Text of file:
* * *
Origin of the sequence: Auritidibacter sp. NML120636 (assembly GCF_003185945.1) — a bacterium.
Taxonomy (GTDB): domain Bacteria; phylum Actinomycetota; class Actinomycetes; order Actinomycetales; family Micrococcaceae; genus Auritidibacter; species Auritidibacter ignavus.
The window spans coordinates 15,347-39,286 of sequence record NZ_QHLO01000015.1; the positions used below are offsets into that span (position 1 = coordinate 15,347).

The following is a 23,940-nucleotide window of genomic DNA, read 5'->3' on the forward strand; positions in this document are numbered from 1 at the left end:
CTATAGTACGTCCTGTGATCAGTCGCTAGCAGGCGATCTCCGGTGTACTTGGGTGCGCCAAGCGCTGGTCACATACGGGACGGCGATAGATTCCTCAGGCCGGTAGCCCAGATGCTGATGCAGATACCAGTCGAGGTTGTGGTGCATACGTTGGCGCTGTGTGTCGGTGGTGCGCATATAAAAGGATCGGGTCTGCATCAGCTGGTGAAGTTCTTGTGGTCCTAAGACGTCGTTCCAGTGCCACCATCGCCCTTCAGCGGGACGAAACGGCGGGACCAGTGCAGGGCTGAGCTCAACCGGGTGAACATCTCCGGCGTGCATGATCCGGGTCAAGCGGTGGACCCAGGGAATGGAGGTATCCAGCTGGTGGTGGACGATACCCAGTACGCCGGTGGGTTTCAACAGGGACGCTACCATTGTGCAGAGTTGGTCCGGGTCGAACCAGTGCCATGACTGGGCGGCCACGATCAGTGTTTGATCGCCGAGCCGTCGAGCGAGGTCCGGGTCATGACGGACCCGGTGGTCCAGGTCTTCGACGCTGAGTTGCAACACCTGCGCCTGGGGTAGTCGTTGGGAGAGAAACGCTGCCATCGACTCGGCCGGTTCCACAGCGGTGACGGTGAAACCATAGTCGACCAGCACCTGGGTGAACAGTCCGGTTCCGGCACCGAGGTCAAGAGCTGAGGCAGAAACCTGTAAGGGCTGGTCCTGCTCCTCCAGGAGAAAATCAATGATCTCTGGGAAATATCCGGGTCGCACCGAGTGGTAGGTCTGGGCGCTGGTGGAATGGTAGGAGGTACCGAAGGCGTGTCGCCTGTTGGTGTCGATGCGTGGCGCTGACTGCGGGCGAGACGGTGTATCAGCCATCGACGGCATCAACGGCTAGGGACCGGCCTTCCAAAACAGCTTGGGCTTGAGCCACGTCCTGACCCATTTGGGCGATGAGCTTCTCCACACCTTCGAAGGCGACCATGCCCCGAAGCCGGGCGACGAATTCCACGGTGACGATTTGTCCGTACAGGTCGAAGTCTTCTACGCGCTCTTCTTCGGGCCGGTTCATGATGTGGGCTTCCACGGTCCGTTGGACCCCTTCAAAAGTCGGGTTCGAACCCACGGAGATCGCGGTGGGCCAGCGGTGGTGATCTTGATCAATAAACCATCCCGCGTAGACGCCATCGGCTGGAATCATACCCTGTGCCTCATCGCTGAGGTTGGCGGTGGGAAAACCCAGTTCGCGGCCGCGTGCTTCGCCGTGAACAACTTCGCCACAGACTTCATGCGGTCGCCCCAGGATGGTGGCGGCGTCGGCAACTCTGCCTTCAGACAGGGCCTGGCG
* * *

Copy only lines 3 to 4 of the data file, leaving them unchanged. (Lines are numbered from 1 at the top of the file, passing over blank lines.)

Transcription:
The window spans coordinates 15,347-39,286 of sequence record NZ_QHLO01000015.1; the positions used below are offsets into that span (position 1 = coordinate 15,347).

The following is a 23,940-nucleotide window of genomic DNA, read 5'->3' on the forward strand; positions in this document are numbered from 1 at the left end: